Intel 440 Chipsets – 440LX, 440EX, 440BX, 440ZX, 440GX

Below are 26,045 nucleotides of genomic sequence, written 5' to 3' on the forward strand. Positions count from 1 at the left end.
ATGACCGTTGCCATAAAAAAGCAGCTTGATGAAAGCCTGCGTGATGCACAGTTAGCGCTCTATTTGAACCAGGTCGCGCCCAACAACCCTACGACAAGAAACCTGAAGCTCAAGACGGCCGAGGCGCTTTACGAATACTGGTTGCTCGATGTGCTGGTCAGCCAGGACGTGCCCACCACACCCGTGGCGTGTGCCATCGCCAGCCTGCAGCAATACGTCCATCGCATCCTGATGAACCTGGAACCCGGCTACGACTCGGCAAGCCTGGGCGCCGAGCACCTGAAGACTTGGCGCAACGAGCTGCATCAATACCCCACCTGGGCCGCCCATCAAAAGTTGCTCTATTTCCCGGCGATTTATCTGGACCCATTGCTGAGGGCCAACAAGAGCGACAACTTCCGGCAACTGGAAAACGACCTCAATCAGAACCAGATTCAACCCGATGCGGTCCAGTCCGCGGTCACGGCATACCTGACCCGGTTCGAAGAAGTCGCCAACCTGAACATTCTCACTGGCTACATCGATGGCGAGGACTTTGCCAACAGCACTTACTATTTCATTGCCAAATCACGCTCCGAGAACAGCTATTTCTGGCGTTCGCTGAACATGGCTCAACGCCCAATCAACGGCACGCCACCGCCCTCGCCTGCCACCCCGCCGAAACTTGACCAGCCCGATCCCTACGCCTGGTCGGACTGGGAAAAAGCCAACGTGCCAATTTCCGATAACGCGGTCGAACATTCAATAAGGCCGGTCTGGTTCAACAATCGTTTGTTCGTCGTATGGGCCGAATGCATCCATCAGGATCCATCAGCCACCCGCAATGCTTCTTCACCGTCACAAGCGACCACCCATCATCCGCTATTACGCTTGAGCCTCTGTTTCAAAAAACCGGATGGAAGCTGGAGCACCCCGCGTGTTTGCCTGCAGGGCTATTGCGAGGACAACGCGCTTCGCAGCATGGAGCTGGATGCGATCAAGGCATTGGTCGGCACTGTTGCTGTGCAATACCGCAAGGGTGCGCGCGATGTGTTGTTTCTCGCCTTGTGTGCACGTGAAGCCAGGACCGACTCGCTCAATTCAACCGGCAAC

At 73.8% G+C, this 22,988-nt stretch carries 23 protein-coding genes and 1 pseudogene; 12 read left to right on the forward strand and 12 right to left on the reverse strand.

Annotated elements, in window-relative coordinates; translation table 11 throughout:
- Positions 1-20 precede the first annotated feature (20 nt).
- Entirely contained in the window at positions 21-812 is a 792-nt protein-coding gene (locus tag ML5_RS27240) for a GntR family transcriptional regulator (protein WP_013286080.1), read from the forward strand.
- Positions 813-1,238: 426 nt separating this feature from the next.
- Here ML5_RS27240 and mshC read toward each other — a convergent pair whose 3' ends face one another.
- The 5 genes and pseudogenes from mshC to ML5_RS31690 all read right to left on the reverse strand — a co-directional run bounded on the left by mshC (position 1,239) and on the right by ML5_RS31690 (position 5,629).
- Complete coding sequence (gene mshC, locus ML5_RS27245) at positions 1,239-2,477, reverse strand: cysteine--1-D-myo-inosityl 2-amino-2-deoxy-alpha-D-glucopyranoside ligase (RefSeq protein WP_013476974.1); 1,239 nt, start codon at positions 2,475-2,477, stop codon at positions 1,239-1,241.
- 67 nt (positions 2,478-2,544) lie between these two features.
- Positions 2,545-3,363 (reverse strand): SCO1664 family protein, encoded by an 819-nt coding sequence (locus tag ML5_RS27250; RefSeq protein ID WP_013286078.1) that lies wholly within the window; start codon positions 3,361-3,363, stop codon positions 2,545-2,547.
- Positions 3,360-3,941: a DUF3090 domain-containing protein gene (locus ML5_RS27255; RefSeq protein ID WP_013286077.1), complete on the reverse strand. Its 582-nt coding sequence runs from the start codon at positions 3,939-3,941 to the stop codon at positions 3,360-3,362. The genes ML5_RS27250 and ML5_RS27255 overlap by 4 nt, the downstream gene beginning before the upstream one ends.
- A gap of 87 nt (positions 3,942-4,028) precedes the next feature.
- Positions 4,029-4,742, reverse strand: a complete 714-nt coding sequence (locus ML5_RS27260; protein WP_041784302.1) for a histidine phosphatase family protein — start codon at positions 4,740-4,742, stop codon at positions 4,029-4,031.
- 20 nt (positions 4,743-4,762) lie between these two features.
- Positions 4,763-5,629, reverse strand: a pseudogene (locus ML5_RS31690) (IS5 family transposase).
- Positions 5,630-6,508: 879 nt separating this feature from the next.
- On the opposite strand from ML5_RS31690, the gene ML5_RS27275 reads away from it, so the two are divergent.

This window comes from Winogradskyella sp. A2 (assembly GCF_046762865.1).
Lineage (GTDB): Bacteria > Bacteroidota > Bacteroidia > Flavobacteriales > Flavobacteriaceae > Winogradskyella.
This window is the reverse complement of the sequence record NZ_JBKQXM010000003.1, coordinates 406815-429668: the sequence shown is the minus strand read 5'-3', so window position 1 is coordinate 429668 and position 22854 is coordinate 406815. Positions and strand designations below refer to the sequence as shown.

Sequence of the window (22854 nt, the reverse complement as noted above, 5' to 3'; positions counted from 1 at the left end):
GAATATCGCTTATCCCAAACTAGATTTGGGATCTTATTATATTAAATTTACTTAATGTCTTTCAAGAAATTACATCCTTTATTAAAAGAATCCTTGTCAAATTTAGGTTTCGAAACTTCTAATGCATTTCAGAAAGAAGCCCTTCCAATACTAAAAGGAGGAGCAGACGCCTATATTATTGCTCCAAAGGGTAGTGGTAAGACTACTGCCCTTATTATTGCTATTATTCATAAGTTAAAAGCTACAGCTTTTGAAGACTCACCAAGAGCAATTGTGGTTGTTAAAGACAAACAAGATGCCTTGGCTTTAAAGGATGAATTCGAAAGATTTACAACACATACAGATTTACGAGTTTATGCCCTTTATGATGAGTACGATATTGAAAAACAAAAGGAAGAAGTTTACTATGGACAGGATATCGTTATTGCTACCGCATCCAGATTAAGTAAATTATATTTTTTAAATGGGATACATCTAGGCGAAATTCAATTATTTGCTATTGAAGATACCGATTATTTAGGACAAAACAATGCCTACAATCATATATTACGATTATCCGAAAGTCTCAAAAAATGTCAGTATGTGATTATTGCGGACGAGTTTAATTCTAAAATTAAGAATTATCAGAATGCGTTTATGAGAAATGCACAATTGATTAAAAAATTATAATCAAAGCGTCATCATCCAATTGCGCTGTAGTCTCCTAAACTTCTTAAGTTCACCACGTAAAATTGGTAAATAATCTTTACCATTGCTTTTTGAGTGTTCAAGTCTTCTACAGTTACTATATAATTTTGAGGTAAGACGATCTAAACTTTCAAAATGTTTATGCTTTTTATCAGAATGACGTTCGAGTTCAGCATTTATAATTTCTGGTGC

The Intel 440 series of chipsets built on the Pentium’s success to advance Intel dominance. 440LX The 440LX (by this time Intel had dropped the term Triton) was the successor to the Pentium Pro 440FX chipset and was developed by Intel to consolidate on the critical success of the Pentium II processor launched a few months earlier. The most important feature of the 440LX is support for the Accelerated Graphics Port (AGP), a new, fast, dedicated bus designed to eliminate bottlenecks between the CPU, graphics controller and system memory, which will aid fast, high-quality 3D graphics. Other improvements with the LX are more like housekeeping, bringing the Pentium II chipset up to the feature set of the 430TX by providing support for SDRAM and Ultra DMA IDE channels. The chipset includes the Advanced Configuration and Power Interface (ACPI), allowing quick power down and up, remote start-up over a LAN for remote network management, plus temperature and fan speed sensors. The chipset also has better integration with the capabilities of the Pentium II, such as support for dynamic execution and processor pipelining. 440EX The 440EX AGPset, based on the core technology of the 440LX AGPset, is designed for use with the Celeron family of processors. It is ACPI-compliant and extends support for a number of advanced features such as AGP, UltraDMA/33, USB and 66MHz SDRAM, to the Basic PC market segment. 440BX The PC’s system bus had been a bottleneck for too long. Manufacturers of alternative motherboard chipsets had made the first move, pushing Socket 7 chipsets beyond Intel’s 66MHz. Intel’s response came in April 1998, with the release of...

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